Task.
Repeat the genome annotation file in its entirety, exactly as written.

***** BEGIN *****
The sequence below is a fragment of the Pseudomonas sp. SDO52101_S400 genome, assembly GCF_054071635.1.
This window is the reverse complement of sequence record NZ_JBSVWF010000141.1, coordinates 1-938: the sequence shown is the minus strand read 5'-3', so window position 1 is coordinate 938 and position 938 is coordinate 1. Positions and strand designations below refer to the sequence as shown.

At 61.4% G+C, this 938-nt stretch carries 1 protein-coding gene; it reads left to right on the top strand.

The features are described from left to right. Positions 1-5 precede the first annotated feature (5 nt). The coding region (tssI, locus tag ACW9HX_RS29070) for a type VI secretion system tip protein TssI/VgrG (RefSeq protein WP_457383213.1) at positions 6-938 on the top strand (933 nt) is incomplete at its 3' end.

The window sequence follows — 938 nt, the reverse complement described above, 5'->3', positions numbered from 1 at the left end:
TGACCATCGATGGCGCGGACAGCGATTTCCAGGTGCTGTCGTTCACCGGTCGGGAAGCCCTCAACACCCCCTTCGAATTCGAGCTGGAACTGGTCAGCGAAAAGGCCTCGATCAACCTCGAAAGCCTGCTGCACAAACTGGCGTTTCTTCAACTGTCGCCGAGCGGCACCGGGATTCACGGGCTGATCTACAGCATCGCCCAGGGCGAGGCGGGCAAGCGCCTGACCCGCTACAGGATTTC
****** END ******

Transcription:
The sequence below is a fragment of the Pseudomonas sp. SDO52101_S400 genome, assembly GCF_054071635.1.
This window is the reverse complement of sequence record NZ_JBSVWF010000141.1, coordinates 1-938: the sequence shown is the minus strand read 5'-3', so window position 1 is coordinate 938 and position 938 is coordinate 1. Positions and strand designations below refer to the sequence as shown.

At 61.4% G+C, this 938-nt stretch carries 1 protein-coding gene; it reads left to right on the top strand.

The features are described from left to right. Positions 1-5 precede the first annotated feature (5 nt). The coding region (tssI, locus tag ACW9HX_RS29070) for a type VI secretion system tip protein TssI/VgrG (RefSeq protein WP_457383213.1) at positions 6-938 on the top strand (933 nt) is incomplete at its 3' end.

The window sequence follows — 938 nt, the reverse complement described above, 5'->3', positions numbered from 1 at the left end:
TGACCATCGATGGCGCGGACAGCGATTTCCAGGTGCTGTCGTTCACCGGTCGGGAAGCCCTCAACACCCCCTTCGAATTCGAGCTGGAACTGGTCAGCGAAAAGGCCTCGATCAACCTCGAAAGCCTGCTGCACAAACTGGCGTTTCTTCAACTGTCGCCGAGCGGCACCGGGATTCACGGGCTGATCTACAGCATCGCCCAGGGCGAGGCGGGCAAGCGCCTGACCCGCTACAGGATTTC